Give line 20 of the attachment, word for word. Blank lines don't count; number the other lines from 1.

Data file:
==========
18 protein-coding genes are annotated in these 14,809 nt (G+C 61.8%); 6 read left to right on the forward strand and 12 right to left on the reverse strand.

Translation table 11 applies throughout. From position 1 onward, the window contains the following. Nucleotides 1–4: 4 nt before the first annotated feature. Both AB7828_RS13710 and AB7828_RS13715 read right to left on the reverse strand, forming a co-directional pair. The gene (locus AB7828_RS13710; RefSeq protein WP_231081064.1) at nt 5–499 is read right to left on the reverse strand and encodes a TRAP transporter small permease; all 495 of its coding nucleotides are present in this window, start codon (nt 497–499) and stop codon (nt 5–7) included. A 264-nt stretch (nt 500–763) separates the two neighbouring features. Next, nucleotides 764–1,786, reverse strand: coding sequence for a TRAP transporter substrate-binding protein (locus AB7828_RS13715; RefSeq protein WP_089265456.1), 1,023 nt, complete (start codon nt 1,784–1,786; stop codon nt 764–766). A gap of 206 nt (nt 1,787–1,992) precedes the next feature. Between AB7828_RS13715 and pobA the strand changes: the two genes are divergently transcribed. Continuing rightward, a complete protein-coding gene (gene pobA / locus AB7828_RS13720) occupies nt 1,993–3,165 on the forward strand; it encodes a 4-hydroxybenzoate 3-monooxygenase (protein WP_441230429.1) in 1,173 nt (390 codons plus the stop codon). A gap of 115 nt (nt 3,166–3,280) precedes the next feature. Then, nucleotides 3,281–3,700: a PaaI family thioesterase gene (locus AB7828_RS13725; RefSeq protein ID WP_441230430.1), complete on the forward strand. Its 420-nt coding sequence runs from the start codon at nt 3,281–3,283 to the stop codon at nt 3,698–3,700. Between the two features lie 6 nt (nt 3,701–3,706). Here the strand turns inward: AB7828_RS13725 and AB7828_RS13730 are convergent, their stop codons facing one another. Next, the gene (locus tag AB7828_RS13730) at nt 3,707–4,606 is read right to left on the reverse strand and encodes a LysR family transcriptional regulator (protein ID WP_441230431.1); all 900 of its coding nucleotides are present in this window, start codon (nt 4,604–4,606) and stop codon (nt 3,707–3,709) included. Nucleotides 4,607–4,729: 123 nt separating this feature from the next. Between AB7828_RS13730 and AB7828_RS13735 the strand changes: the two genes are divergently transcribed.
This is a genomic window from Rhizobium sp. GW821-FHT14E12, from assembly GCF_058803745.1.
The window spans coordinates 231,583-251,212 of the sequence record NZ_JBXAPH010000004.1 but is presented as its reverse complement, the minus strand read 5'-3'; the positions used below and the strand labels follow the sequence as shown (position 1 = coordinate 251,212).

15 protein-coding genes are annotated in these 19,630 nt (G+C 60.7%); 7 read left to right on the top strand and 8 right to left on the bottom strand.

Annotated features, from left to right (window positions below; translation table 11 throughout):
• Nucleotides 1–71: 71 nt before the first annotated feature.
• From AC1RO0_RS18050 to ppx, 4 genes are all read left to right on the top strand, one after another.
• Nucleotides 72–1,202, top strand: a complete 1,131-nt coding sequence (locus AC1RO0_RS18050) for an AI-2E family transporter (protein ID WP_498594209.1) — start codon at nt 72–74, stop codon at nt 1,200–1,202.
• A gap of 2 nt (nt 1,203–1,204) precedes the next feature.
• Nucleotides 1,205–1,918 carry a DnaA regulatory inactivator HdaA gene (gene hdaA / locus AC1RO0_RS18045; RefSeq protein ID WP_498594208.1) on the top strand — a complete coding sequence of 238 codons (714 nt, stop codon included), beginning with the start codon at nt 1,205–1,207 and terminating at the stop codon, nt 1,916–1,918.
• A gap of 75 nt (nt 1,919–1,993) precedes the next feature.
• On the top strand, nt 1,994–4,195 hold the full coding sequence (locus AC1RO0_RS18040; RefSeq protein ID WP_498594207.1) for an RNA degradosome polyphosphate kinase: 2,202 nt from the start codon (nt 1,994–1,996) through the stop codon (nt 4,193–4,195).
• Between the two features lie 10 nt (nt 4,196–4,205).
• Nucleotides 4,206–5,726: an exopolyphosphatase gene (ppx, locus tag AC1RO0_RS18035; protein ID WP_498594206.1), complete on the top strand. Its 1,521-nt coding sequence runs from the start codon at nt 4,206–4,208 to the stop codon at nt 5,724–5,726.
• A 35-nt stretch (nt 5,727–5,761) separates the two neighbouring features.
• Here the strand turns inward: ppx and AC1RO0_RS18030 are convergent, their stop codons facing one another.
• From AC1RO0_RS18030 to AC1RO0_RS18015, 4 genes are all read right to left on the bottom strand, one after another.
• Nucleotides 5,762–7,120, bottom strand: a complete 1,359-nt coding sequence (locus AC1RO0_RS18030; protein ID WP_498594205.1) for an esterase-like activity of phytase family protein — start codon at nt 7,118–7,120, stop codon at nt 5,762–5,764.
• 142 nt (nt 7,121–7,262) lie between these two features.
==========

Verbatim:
• 142 nt (nt 7,121–7,262) lie between these two features.